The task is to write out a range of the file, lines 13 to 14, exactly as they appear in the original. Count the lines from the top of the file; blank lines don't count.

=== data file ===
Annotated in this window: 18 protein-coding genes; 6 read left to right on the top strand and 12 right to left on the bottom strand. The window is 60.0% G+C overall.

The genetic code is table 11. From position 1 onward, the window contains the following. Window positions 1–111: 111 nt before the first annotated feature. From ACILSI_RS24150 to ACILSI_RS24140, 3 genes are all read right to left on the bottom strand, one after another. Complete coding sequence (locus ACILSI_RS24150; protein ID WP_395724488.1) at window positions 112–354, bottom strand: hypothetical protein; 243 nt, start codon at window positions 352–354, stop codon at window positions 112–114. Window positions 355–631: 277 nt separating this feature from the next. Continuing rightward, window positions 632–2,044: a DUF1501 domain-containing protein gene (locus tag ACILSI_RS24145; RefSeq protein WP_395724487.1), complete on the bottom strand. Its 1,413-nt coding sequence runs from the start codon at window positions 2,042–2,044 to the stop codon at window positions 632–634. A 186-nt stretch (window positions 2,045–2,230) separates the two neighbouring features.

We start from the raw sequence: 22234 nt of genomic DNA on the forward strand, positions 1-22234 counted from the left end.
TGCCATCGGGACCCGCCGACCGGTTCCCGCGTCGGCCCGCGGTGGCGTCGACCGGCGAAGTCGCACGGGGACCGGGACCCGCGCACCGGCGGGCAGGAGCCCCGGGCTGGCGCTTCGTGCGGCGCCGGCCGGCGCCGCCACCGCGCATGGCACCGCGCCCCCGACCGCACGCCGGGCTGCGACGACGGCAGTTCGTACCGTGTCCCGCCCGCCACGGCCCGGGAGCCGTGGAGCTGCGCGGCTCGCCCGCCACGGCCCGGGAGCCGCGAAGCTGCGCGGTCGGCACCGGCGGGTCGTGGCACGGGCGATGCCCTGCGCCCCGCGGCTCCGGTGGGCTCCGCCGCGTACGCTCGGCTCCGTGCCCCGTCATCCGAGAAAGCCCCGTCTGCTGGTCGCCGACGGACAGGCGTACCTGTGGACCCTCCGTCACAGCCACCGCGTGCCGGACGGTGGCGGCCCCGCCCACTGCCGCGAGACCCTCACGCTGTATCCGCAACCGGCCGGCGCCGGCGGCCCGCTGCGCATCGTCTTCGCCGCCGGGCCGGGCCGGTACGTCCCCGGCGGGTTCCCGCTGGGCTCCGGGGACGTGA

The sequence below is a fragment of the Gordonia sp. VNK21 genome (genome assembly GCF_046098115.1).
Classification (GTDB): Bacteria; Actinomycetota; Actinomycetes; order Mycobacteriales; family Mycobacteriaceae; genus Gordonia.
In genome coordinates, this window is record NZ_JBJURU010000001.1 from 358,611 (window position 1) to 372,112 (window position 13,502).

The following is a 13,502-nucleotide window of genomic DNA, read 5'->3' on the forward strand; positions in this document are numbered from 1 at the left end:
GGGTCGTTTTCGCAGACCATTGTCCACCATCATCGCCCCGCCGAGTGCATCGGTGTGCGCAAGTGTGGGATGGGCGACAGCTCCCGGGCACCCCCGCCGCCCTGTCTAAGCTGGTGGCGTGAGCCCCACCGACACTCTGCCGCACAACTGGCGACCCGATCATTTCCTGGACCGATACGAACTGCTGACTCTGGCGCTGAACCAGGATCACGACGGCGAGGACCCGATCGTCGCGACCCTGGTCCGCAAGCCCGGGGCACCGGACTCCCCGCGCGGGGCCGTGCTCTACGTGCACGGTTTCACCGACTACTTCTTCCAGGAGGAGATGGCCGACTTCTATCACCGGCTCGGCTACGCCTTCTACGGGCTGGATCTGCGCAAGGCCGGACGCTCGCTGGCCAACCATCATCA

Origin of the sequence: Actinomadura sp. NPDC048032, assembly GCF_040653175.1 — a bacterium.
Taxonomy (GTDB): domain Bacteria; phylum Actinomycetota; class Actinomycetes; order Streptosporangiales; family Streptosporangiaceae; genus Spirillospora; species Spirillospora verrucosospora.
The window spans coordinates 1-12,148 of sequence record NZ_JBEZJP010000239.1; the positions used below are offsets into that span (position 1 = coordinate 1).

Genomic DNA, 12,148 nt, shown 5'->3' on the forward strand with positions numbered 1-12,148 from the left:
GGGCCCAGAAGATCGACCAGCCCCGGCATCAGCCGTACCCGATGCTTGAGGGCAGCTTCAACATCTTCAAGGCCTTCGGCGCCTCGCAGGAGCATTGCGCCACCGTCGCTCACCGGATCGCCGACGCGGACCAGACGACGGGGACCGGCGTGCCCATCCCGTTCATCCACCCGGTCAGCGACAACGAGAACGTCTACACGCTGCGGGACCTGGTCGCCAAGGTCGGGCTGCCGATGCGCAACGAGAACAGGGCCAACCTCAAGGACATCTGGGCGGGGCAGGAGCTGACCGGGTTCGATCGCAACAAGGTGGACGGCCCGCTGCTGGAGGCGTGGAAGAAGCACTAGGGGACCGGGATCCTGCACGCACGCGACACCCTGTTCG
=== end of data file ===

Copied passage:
Genomic DNA, 12,148 nt, shown 5'->3' on the forward strand with positions numbered 1-12,148 from the left:
GGGCCCAGAAGATCGACCAGCCCCGGCATCAGCCGTACCCGATGCTTGAGGGCAGCTTCAACATCTTCAAGGCCTTCGGCGCCTCGCAGGAGCATTGCGCCACCGTCGCTCACCGGATCGCCGACGCGGACCAGACGACGGGGACCGGCGTGCCCATCCCGTTCATCCACCCGGTCAGCGACAACGAGAACGTCTACACGCTGCGGGACCTGGTCGCCAAGGTCGGGCTGCCGATGCGCAACGAGAACAGGGCCAACCTCAAGGACATCTGGGCGGGGCAGGAGCTGACCGGGTTCGATCGCAACAAGGTGGACGGCCCGCTGCTGGAGGCGTGGAAGAAGCACTAGGGGACCGGGATCCTGCACGCACGCGACACCCTGTTCG